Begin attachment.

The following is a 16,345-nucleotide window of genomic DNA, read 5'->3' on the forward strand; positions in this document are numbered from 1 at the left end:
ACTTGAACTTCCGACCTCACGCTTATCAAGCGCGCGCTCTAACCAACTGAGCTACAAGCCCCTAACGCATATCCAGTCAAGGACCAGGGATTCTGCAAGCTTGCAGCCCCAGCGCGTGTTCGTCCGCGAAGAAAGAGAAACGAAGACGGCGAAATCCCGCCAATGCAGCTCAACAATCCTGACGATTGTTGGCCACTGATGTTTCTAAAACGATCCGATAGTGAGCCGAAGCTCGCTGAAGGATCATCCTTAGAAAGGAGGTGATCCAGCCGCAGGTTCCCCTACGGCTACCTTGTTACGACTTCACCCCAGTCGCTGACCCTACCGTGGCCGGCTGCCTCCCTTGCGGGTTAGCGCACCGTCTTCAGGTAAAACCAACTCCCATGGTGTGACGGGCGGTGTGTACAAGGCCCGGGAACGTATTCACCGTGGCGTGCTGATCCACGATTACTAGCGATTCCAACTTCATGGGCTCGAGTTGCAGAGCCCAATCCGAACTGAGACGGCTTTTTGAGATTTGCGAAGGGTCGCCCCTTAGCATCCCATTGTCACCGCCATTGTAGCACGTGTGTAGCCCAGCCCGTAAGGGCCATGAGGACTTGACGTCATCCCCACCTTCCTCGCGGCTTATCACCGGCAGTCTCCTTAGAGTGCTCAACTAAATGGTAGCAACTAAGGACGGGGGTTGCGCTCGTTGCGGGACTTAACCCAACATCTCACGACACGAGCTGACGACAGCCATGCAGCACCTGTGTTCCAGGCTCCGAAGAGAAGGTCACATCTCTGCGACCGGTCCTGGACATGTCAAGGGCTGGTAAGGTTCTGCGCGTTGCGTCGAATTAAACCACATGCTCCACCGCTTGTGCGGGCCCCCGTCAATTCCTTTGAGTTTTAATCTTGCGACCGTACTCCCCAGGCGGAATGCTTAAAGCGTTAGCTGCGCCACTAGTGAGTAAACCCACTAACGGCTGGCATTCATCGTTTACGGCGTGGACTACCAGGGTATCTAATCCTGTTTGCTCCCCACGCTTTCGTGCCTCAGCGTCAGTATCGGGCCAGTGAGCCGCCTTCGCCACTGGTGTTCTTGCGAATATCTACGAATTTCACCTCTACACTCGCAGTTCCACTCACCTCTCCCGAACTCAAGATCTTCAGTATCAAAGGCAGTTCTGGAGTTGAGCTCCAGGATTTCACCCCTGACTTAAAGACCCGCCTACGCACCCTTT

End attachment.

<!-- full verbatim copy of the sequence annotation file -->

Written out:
The following is a 16,345-nucleotide window of genomic DNA, read 5'->3' on the forward strand; positions in this document are numbered from 1 at the left end:
ACTTGAACTTCCGACCTCACGCTTATCAAGCGCGCGCTCTAACCAACTGAGCTACAAGCCCCTAACGCATATCCAGTCAAGGACCAGGGATTCTGCAAGCTTGCAGCCCCAGCGCGTGTTCGTCCGCGAAGAAAGAGAAACGAAGACGGCGAAATCCCGCCAATGCAGCTCAACAATCCTGACGATTGTTGGCCACTGATGTTTCTAAAACGATCCGATAGTGAGCCGAAGCTCGCTGAAGGATCATCCTTAGAAAGGAGGTGATCCAGCCGCAGGTTCCCCTACGGCTACCTTGTTACGACTTCACCCCAGTCGCTGACCCTACCGTGGCCGGCTGCCTCCCTTGCGGGTTAGCGCACCGTCTTCAGGTAAAACCAACTCCCATGGTGTGACGGGCGGTGTGTACAAGGCCCGGGAACGTATTCACCGTGGCGTGCTGATCCACGATTACTAGCGATTCCAACTTCATGGGCTCGAGTTGCAGAGCCCAATCCGAACTGAGACGGCTTTTTGAGATTTGCGAAGGGTCGCCCCTTAGCATCCCATTGTCACCGCCATTGTAGCACGTGTGTAGCCCAGCCCGTAAGGGCCATGAGGACTTGACGTCATCCCCACCTTCCTCGCGGCTTATCACCGGCAGTCTCCTTAGAGTGCTCAACTAAATGGTAGCAACTAAGGACGGGGGTTGCGCTCGTTGCGGGACTTAACCCAACATCTCACGACACGAGCTGACGACAGCCATGCAGCACCTGTGTTCCAGGCTCCGAAGAGAAGGTCACATCTCTGCGACCGGTCCTGGACATGTCAAGGGCTGGTAAGGTTCTGCGCGTTGCGTCGAATTAAACCACATGCTCCACCGCTTGTGCGGGCCCCCGTCAATTCCTTTGAGTTTTAATCTTGCGACCGTACTCCCCAGGCGGAATGCTTAAAGCGTTAGCTGCGCCACTAGTGAGTAAACCCACTAACGGCTGGCATTCATCGTTTACGGCGTGGACTACCAGGGTATCTAATCCTGTTTGCTCCCCACGCTTTCGTGCCTCAGCGTCAGTATCGGGCCAGTGAGCCGCCTTCGCCACTGGTGTTCTTGCGAATATCTACGAATTTCACCTCTACACTCGCAGTTCCACTCACCTCTCCCGAACTCAAGATCTTCAGTATCAAAGGCAGTTCTGGAGTTGAGCTCCAGGATTTCACCCCTGACTTAAAGACCCGCCTACGCACCCTTT